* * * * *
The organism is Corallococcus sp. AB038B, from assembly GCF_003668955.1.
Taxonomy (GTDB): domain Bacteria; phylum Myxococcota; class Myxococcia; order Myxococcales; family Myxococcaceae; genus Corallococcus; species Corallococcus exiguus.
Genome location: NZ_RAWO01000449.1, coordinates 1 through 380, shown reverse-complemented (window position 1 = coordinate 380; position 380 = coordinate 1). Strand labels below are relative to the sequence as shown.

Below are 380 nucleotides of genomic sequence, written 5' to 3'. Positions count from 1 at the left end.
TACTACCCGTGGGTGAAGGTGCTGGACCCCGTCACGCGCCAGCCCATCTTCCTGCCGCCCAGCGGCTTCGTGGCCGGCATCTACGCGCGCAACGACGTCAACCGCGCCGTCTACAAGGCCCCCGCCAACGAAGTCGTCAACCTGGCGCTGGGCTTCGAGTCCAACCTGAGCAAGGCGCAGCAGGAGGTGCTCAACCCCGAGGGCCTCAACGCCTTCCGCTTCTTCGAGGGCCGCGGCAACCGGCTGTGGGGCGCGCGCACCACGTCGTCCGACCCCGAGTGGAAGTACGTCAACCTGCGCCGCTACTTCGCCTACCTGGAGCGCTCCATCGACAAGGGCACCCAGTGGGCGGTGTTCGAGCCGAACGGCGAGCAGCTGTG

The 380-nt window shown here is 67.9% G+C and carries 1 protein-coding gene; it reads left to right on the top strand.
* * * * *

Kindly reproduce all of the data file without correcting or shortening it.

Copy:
The organism is Corallococcus sp. AB038B, from assembly GCF_003668955.1.
Taxonomy (GTDB): domain Bacteria; phylum Myxococcota; class Myxococcia; order Myxococcales; family Myxococcaceae; genus Corallococcus; species Corallococcus exiguus.
Genome location: NZ_RAWO01000449.1, coordinates 1 through 380, shown reverse-complemented (window position 1 = coordinate 380; position 380 = coordinate 1). Strand labels below are relative to the sequence as shown.

Below are 380 nucleotides of genomic sequence, written 5' to 3'. Positions count from 1 at the left end.
TACTACCCGTGGGTGAAGGTGCTGGACCCCGTCACGCGCCAGCCCATCTTCCTGCCGCCCAGCGGCTTCGTGGCCGGCATCTACGCGCGCAACGACGTCAACCGCGCCGTCTACAAGGCCCCCGCCAACGAAGTCGTCAACCTGGCGCTGGGCTTCGAGTCCAACCTGAGCAAGGCGCAGCAGGAGGTGCTCAACCCCGAGGGCCTCAACGCCTTCCGCTTCTTCGAGGGCCGCGGCAACCGGCTGTGGGGCGCGCGCACCACGTCGTCCGACCCCGAGTGGAAGTACGTCAACCTGCGCCGCTACTTCGCCTACCTGGAGCGCTCCATCGACAAGGGCACCCAGTGGGCGGTGTTCGAGCCGAACGGCGAGCAGCTGTG

The 380-nt window shown here is 67.9% G+C and carries 1 protein-coding gene; it reads left to right on the top strand.